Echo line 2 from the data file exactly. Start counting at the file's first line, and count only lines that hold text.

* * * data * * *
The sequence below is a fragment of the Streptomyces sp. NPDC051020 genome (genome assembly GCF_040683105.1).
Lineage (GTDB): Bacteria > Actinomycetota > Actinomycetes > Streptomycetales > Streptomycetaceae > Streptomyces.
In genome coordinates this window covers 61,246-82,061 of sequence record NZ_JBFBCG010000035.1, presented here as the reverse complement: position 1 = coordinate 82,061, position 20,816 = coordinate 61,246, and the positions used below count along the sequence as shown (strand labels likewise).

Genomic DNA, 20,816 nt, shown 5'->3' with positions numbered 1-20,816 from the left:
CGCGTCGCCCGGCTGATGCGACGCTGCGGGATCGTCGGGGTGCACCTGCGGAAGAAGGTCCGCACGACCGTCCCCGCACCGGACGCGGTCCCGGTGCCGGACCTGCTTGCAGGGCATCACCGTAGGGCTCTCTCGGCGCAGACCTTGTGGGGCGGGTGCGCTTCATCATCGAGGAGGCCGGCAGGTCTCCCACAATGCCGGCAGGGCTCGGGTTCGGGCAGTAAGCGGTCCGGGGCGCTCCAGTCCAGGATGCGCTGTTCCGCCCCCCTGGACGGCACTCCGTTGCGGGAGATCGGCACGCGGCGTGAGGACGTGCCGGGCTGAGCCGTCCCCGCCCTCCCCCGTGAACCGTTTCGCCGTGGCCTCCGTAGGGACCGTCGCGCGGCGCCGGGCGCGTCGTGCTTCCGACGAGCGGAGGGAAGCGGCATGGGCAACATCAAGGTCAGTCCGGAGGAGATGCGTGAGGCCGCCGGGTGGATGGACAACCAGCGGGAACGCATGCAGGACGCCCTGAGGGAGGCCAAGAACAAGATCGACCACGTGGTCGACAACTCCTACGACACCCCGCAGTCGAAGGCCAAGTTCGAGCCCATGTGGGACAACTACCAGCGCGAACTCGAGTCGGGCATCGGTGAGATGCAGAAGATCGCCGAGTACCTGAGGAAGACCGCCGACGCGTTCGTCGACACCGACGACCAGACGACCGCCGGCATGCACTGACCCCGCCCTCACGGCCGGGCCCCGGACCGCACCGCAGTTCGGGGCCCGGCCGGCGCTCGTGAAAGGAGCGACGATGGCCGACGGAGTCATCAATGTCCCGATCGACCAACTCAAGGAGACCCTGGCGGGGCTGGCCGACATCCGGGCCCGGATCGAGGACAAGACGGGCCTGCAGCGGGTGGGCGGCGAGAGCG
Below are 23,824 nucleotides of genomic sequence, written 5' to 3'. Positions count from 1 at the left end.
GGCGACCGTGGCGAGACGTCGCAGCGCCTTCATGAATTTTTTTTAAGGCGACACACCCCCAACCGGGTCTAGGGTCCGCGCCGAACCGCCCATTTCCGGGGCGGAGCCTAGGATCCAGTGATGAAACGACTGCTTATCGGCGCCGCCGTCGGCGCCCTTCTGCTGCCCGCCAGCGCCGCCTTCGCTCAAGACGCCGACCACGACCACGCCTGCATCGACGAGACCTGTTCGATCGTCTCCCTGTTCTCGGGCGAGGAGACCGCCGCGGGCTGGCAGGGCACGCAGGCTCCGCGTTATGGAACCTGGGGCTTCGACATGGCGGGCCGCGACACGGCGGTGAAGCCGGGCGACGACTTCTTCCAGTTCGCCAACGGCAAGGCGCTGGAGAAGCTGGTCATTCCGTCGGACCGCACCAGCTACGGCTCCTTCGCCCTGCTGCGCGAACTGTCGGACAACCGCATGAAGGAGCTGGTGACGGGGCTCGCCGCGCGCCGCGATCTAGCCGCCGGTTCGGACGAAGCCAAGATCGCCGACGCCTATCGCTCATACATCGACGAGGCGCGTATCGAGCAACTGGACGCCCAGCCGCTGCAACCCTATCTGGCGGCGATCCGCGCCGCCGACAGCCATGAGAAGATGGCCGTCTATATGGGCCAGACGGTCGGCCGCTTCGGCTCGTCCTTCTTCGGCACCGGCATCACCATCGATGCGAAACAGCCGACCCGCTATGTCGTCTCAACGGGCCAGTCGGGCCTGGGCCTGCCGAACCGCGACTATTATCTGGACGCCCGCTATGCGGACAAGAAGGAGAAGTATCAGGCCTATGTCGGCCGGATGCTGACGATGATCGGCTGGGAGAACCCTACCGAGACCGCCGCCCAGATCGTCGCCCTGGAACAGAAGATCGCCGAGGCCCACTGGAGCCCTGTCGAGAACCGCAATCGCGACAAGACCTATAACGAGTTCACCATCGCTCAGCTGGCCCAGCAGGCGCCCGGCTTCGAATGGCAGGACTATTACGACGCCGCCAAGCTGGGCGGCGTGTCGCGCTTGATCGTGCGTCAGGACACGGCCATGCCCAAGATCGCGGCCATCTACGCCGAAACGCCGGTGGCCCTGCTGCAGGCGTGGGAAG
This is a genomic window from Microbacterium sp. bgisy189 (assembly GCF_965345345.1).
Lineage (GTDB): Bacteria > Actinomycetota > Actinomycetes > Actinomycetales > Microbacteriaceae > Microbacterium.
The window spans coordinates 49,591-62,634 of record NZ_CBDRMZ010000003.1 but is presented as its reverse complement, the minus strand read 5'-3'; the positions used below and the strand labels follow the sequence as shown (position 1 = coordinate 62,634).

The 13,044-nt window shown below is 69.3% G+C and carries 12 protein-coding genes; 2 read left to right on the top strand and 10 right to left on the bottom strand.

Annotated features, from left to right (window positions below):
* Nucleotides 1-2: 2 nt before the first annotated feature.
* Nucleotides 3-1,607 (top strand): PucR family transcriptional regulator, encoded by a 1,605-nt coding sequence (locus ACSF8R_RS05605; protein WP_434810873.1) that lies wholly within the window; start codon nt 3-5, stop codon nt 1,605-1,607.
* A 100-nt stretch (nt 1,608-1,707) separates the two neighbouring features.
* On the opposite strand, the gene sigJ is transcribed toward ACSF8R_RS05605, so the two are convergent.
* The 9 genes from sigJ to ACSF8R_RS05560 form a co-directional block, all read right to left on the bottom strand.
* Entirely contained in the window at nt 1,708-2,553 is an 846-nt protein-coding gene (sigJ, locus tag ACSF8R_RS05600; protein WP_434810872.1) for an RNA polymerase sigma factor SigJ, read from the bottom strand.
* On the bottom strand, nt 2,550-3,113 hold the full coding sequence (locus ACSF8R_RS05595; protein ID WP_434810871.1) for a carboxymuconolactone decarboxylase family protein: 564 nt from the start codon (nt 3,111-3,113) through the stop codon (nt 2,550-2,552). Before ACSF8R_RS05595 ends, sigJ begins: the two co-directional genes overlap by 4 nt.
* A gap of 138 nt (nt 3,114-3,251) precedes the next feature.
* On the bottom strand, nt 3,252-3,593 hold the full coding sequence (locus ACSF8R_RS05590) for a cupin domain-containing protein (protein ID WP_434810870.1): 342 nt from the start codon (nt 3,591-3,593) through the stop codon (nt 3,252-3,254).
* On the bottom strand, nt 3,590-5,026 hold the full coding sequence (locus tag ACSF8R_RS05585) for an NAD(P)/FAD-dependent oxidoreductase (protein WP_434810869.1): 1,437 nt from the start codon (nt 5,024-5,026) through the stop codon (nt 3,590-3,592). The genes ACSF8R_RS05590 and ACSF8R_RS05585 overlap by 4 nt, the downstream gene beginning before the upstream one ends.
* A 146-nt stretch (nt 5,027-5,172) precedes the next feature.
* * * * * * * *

Lineage (GTDB): Bacteria > Actinomycetota > Actinomycetes > Streptomycetales > Streptomycetaceae > Streptomyces.